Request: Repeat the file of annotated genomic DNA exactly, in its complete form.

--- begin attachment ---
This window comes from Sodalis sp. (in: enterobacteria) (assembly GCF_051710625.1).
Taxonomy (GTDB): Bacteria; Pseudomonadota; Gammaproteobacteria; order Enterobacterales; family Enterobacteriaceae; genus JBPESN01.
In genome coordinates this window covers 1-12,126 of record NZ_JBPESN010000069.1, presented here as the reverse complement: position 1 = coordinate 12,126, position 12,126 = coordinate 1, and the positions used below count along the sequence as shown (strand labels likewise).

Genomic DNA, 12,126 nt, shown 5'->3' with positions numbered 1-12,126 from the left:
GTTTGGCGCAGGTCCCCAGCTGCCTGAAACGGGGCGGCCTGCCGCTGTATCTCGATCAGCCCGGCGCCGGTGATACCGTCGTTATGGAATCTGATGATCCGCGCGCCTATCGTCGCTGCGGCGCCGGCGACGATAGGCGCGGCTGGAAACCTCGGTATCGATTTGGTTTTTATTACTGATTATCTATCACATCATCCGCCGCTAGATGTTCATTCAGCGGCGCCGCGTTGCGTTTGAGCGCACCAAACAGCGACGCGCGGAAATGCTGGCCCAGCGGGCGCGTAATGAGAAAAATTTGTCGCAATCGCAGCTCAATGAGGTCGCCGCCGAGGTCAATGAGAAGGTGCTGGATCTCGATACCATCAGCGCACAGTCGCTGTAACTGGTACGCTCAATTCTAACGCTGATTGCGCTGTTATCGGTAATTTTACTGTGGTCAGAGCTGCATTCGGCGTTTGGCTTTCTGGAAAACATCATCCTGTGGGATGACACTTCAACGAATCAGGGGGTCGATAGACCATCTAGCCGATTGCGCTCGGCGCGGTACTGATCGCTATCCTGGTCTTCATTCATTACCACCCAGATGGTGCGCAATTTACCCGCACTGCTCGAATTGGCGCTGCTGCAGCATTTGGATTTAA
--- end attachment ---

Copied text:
This window comes from Sodalis sp. (in: enterobacteria) (assembly GCF_051710625.1).
Taxonomy (GTDB): Bacteria; Pseudomonadota; Gammaproteobacteria; order Enterobacterales; family Enterobacteriaceae; genus JBPESN01.
In genome coordinates this window covers 1-12,126 of record NZ_JBPESN010000069.1, presented here as the reverse complement: position 1 = coordinate 12,126, position 12,126 = coordinate 1, and the positions used below count along the sequence as shown (strand labels likewise).

Genomic DNA, 12,126 nt, shown 5'->3' with positions numbered 1-12,126 from the left:
GTTTGGCGCAGGTCCCCAGCTGCCTGAAACGGGGCGGCCTGCCGCTGTATCTCGATCAGCCCGGCGCCGGTGATACCGTCGTTATGGAATCTGATGATCCGCGCGCCTATCGTCGCTGCGGCGCCGGCGACGATAGGCGCGGCTGGAAACCTCGGTATCGATTTGGTTTTTATTACTGATTATCTATCACATCATCCGCCGCTAGATGTTCATTCAGCGGCGCCGCGTTGCGTTTGAGCGCACCAAACAGCGACGCGCGGAAATGCTGGCCCAGCGGGCGCGTAATGAGAAAAATTTGTCGCAATCGCAGCTCAATGAGGTCGCCGCCGAGGTCAATGAGAAGGTGCTGGATCTCGATACCATCAGCGCACAGTCGCTGTAACTGGTACGCTCAATTCTAACGCTGATTGCGCTGTTATCGGTAATTTTACTGTGGTCAGAGCTGCATTCGGCGTTTGGCTTTCTGGAAAACATCATCCTGTGGGATGACACTTCAACGAATCAGGGGGTCGATAGACCATCTAGCCGATTGCGCTCGGCGCGGTACTGATCGCTATCCTGGTCTTCATTCATTACCACCCAGATGGTGCGCAATTTACCCGCACTGCTCGAATTGGCGCTGCTGCAGCATTTGGATTTAA